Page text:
The first way is through borrowing – and this is the current plan. Government borrowing at the moment is extremely cheap, and as we pointed out above even if debt:GDP were to exceed 100%, that has no real economic significance. So, on the face of it the decision to keep borrowing seems rational.
Debt hysteria, however, is not rational and there is a very real risk of loud and strident voices persuading the British public that there is no alternative to renewed cuts in public spending. So it is worth considering the other two options.
The second option is through higher taxation, and in the long run, there are some strong arguments for this: the biggest single driver of mass impoverishment is rapidly rising inequality, and progressive taxation can help with this. Surprisingly, it might also spur faster growth. Despite the rhetoric which says that higher taxes kill growth, there is no evidence of that in the data. Here, for example, are the US data, and they show that if there is a correlation between taxes and growth, it works the other way.
If this link is real, it is probably because $1 in the hands of a poor person gets spent straight away on consumption, whereas $1 in the hands of a rich person is much more likely to be saved or ‘invested’ – and the investment may well be in some pre-existing capital rather than in new capital formation. The rich are as likely to buy stocks and shares, or a Picasso, or a house as they are to invest in purchasing new equipment to grow a business (especially if demand is not visible). Giving $1 to a poor person makes it ‘work harder’ than if you give it to a rich one. So progressive taxation should certainly be in the mix – but maybe not before the effects of the corona contraction are behind us.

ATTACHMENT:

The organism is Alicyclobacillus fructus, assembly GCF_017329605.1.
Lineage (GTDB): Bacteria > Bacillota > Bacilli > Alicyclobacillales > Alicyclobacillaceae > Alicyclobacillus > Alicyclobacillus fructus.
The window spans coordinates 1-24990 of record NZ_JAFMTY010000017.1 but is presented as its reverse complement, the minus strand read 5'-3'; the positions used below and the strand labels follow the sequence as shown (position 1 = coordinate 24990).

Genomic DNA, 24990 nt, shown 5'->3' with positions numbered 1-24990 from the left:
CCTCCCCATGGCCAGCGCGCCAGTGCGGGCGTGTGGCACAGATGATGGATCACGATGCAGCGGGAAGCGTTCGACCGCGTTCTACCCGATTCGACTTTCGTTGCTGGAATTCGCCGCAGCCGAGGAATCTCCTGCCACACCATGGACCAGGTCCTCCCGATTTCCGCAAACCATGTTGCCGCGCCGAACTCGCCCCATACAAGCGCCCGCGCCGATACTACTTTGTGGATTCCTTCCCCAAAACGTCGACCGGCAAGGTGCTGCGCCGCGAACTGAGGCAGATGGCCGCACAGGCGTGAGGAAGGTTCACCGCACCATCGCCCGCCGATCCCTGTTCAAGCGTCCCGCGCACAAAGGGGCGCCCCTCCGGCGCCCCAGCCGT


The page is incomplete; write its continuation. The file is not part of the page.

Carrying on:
Which brings us to the third possibility: money creation. Money creation is often dismissed out of hand on the basis that it would inevitably lead to hyperinflation. In fact, hyperinflation happens not just when money is created (which under normal situations it is in large volumes by commercial banks) but when money creation coincides with a supply shock – ‘too much money chasing too few goods.’
Lord Turner points out that there is no technical reason why money finance in moderate amounts should produce excessive inflation. Others have gone further. In the US, several economists, including the Nobel Prize-winning Paul Krugman, have supported the idea of a $1 trillion coin: